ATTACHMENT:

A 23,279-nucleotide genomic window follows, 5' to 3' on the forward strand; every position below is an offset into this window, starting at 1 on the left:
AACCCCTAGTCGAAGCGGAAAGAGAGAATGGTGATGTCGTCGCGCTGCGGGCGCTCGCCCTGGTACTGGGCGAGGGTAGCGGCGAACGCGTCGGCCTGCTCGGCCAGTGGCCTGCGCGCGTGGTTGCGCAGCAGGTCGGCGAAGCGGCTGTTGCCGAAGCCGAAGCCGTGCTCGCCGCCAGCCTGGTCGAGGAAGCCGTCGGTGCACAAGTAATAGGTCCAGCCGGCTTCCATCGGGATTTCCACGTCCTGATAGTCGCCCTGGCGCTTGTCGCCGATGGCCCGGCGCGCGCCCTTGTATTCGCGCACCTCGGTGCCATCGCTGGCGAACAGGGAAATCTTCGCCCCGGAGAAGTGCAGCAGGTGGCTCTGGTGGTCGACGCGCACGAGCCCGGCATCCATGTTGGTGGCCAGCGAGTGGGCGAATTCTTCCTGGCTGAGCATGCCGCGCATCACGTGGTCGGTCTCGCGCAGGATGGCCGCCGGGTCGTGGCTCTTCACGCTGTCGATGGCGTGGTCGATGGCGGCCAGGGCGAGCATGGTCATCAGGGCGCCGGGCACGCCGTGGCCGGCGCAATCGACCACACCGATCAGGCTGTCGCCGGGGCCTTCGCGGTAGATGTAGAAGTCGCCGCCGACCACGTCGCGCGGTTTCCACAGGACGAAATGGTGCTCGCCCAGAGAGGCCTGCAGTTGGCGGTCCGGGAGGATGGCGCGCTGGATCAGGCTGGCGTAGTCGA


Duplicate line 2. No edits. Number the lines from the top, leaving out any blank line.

AACCCCTAGTCGAAGCGGAAAGAGAGAATGGTGATGTCGTCGCGCTGCGGGCGCTCGCCCTGGTACTGGGCGAGGGTAGCGGCGAACGCGTCGGCCTGCTCGGCCAGTGGCCTGCGCGCGTGGTTGCGCAGCAGGTCGGCGAAGCGGCTGTTGCCGAAGCCGAAGCCGTGCTCGCCGCCAGCCTGGTCGAGGAAGCCGTCGGTGCACAAGTAATAGGTCCAGCCGGCTTCCATCGGGATTTCCACGTCCTGATAGTCGCCCTGGCGCTTGTCGCCGATGGCCCGGCGCGCGCCCTTGTATTCGCGCACCTCGGTGCCATCGCTGGCGAACAGGGAAATCTTCGCCCCGGAGAAGTGCAGCAGGTGGCTCTGGTGGTCGACGCGCACGAGCCCGGCATCCATGTTGGTGGCCAGCGAGTGGGCGAATTCTTCCTGGCTGAGCATGCCGCGCATCACGTGGTCGGTCTCGCGCAGGATGGCCGCCGGGTCGTGGCTCTTCACGCTGTCGATGGCGTGGTCGATGGCGGCCAGGGCGAGCATGGTCATCAGGGCGCCGGGCACGCCGTGGCCGGCGCAATCGACCACACCGATCAGGCTGTCGCCGGGGCCTTCGCGGTAGATGTAGAAGTCGCCGCCGACCACGTCGCGCGGTTTCCACAGGACGAAATGGTGCTCGCCCAGAGAGGCCTGCAGTTGGCGGTCCGGGAGGATGGCGCGCTGGATCAGGCTGGCGTAGTCGA